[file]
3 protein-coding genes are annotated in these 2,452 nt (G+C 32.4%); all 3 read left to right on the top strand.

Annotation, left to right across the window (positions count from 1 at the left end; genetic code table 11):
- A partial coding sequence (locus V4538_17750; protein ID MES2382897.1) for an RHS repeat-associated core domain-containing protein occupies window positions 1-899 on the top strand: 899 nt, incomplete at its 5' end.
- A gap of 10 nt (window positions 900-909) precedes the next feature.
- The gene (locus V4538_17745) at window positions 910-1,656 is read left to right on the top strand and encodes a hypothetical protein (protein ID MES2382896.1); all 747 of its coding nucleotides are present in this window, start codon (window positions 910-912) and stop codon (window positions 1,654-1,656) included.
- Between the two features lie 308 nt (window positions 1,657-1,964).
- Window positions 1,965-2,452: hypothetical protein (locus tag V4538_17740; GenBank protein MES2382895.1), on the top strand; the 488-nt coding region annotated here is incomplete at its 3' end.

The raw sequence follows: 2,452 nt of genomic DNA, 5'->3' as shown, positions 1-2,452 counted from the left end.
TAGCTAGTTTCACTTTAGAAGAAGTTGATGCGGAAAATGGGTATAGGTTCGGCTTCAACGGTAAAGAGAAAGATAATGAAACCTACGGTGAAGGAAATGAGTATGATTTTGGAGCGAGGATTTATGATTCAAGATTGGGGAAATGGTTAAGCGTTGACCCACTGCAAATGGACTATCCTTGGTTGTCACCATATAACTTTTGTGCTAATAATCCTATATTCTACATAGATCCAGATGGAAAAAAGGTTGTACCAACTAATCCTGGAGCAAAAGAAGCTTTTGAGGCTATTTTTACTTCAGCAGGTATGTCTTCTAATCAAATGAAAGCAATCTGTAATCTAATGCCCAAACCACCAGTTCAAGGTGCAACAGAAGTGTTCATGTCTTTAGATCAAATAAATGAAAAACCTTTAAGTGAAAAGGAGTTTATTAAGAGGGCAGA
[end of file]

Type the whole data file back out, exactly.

3 protein-coding genes are annotated in these 2,452 nt (G+C 32.4%); all 3 read left to right on the top strand.

Annotation, left to right across the window (positions count from 1 at the left end; genetic code table 11):
- A partial coding sequence (locus V4538_17750; protein ID MES2382897.1) for an RHS repeat-associated core domain-containing protein occupies window positions 1-899 on the top strand: 899 nt, incomplete at its 5' end.
- A gap of 10 nt (window positions 900-909) precedes the next feature.
- The gene (locus V4538_17745) at window positions 910-1,656 is read left to right on the top strand and encodes a hypothetical protein (protein ID MES2382896.1); all 747 of its coding nucleotides are present in this window, start codon (window positions 910-912) and stop codon (window positions 1,654-1,656) included.
- Between the two features lie 308 nt (window positions 1,657-1,964).
- Window positions 1,965-2,452: hypothetical protein (locus tag V4538_17740; GenBank protein MES2382895.1), on the top strand; the 488-nt coding region annotated here is incomplete at its 3' end.

The raw sequence follows: 2,452 nt of genomic DNA, 5'->3' as shown, positions 1-2,452 counted from the left end.
TAGCTAGTTTCACTTTAGAAGAAGTTGATGCGGAAAATGGGTATAGGTTCGGCTTCAACGGTAAAGAGAAAGATAATGAAACCTACGGTGAAGGAAATGAGTATGATTTTGGAGCGAGGATTTATGATTCAAGATTGGGGAAATGGTTAAGCGTTGACCCACTGCAAATGGACTATCCTTGGTTGTCACCATATAACTTTTGTGCTAATAATCCTATATTCTACATAGATCCAGATGGAAAAAAGGTTGTACCAACTAATCCTGGAGCAAAAGAAGCTTTTGAGGCTATTTTTACTTCAGCAGGTATGTCTTCTAATCAAATGAAAGCAATCTGTAATCTAATGCCCAAACCACCAGTTCAAGGTGCAACAGAAGTGTTCATGTCTTTAGATCAAATAAATGAAAAACCTTTAAGTGAAAAGGAGTTTATTAAGAGGGCAGA